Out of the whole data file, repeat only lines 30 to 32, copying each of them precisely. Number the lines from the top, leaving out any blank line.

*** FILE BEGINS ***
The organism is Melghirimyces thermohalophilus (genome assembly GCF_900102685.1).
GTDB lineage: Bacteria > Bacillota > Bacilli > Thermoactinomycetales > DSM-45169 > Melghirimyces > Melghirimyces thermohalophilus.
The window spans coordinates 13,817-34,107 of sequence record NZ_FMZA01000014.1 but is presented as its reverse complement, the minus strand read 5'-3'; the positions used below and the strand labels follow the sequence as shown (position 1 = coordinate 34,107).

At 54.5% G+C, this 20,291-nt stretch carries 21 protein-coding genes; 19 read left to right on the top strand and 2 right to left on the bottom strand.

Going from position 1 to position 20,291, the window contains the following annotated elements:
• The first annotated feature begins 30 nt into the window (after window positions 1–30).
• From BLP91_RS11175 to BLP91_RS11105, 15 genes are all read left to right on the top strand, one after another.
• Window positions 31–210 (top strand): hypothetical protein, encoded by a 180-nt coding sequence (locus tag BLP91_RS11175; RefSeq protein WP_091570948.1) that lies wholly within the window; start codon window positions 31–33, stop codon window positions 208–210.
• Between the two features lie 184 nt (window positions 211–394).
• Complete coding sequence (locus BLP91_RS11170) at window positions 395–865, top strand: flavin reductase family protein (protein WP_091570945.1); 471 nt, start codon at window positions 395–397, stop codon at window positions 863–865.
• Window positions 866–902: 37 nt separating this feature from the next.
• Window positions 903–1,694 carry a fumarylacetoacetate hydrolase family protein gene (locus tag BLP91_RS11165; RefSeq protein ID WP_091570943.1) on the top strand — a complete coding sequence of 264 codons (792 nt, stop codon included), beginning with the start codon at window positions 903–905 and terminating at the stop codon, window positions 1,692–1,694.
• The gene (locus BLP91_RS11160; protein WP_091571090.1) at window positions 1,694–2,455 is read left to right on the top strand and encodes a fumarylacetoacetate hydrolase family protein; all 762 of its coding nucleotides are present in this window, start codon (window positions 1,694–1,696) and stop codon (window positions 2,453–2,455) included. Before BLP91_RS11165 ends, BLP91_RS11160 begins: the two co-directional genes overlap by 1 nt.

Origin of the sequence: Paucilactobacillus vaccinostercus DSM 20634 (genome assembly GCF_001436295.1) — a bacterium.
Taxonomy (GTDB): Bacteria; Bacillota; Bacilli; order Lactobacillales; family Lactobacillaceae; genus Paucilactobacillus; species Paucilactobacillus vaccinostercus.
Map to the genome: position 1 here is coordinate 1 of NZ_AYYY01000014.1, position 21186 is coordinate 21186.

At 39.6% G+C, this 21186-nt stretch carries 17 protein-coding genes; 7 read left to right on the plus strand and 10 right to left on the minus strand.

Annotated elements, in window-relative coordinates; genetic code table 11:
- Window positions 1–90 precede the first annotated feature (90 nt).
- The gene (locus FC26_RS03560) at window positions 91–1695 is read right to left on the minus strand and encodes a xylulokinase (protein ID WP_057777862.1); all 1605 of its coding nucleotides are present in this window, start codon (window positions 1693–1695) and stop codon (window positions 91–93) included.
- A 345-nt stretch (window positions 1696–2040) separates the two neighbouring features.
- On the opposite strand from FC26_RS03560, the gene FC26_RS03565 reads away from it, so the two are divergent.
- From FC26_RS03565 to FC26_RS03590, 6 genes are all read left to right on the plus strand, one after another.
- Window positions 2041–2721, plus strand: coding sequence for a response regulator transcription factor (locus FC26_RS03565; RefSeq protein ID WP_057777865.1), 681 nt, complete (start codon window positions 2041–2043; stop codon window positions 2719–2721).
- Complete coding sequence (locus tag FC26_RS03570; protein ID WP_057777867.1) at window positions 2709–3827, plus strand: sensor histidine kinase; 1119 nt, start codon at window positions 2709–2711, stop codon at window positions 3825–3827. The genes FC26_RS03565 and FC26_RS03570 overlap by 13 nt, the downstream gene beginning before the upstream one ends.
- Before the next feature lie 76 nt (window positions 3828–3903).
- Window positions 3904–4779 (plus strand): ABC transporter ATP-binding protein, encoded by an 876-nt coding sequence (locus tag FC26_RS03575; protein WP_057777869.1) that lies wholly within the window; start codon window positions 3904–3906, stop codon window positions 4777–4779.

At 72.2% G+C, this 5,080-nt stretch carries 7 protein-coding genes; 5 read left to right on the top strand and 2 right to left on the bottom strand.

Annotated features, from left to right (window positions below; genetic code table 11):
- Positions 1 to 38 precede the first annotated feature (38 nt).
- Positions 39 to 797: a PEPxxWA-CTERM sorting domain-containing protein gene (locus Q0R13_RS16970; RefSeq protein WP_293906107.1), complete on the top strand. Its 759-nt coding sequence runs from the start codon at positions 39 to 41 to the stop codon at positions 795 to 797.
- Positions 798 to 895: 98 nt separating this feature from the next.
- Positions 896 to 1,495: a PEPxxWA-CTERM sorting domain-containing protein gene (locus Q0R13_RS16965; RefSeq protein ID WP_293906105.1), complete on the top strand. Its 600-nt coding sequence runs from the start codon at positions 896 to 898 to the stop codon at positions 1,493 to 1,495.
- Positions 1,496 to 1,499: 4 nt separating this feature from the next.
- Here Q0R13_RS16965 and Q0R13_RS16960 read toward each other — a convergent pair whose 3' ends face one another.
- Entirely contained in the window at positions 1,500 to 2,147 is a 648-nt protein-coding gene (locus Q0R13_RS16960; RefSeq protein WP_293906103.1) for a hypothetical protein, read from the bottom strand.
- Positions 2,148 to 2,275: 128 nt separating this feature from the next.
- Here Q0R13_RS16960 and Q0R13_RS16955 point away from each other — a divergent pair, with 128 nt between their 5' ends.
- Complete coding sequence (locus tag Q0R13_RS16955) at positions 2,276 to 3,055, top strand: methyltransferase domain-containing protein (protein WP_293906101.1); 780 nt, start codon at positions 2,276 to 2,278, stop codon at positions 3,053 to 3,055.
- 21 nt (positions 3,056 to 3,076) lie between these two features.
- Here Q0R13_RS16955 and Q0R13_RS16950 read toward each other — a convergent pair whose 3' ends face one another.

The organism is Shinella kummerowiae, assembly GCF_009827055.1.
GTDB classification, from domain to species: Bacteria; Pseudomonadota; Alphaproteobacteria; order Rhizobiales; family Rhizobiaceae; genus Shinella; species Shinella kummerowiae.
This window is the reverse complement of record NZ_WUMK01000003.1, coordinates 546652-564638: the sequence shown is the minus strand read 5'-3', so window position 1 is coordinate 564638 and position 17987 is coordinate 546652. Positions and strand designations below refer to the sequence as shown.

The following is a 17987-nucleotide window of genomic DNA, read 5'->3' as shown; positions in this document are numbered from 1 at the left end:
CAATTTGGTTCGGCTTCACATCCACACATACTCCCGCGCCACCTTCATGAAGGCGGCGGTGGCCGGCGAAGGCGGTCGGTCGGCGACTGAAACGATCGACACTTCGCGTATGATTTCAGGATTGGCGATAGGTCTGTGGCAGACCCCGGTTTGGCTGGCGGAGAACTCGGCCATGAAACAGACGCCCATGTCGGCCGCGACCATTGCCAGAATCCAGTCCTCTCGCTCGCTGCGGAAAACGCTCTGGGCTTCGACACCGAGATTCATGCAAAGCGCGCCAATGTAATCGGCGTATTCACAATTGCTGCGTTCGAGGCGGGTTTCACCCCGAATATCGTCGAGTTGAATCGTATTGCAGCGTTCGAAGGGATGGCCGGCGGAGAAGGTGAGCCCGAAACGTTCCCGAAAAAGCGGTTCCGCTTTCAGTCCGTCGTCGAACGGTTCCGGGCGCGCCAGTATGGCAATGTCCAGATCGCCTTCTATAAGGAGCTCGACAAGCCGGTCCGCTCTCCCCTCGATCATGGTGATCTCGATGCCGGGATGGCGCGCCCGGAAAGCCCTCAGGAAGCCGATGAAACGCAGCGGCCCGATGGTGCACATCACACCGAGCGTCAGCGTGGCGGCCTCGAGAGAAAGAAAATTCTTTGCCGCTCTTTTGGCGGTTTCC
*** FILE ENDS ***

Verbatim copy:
- Positions 1 to 38 precede the first annotated feature (38 nt).
- Positions 39 to 797: a PEPxxWA-CTERM sorting domain-containing protein gene (locus Q0R13_RS16970; RefSeq protein WP_293906107.1), complete on the top strand. Its 759-nt coding sequence runs from the start codon at positions 39 to 41 to the stop codon at positions 795 to 797.
- Positions 798 to 895: 98 nt separating this feature from the next.